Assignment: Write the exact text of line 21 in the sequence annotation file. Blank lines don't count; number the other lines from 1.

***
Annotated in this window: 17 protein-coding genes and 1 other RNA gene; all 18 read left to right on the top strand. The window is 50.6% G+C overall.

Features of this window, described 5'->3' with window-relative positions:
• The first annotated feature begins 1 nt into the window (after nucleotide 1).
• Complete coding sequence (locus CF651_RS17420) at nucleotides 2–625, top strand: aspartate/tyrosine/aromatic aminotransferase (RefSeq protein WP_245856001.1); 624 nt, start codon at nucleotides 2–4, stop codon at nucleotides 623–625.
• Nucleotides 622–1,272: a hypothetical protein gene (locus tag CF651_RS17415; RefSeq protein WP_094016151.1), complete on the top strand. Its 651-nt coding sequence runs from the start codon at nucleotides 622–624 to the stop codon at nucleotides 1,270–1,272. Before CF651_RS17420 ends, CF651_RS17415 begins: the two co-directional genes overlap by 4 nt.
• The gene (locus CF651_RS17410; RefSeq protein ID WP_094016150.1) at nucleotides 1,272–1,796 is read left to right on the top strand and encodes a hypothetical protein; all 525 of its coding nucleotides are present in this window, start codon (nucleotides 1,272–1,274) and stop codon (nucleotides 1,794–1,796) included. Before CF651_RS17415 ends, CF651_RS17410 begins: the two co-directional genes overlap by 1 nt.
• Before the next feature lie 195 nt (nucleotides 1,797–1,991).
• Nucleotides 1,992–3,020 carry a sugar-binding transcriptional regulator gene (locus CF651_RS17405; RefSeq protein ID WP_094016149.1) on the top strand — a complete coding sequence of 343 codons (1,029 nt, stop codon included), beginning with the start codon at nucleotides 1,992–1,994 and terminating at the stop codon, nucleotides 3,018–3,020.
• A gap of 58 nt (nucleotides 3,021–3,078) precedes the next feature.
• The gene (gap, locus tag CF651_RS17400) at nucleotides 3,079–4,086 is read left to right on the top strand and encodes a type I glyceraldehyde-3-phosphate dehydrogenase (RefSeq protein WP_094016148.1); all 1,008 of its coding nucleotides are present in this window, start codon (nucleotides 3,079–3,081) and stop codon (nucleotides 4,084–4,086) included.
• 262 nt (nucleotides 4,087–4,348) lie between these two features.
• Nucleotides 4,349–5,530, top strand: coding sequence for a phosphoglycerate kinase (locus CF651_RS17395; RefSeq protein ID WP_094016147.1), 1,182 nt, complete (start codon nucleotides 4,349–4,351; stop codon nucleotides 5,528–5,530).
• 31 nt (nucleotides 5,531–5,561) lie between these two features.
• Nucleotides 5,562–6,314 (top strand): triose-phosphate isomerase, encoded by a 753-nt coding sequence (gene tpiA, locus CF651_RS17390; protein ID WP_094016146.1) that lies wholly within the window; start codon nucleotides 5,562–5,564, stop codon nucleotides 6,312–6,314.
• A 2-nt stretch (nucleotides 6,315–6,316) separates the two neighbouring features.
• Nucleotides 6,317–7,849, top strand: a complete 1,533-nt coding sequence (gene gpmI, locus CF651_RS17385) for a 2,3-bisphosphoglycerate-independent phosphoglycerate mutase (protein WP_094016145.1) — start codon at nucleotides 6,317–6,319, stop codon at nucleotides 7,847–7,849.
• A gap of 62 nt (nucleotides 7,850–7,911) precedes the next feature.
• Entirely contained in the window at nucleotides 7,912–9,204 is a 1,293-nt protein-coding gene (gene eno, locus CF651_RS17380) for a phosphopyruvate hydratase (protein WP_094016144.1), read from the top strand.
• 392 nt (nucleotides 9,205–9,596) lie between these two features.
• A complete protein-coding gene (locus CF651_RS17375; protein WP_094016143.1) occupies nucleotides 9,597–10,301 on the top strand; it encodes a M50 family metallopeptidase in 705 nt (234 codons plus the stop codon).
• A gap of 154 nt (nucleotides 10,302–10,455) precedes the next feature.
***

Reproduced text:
• A gap of 154 nt (nucleotides 10,302–10,455) precedes the next feature.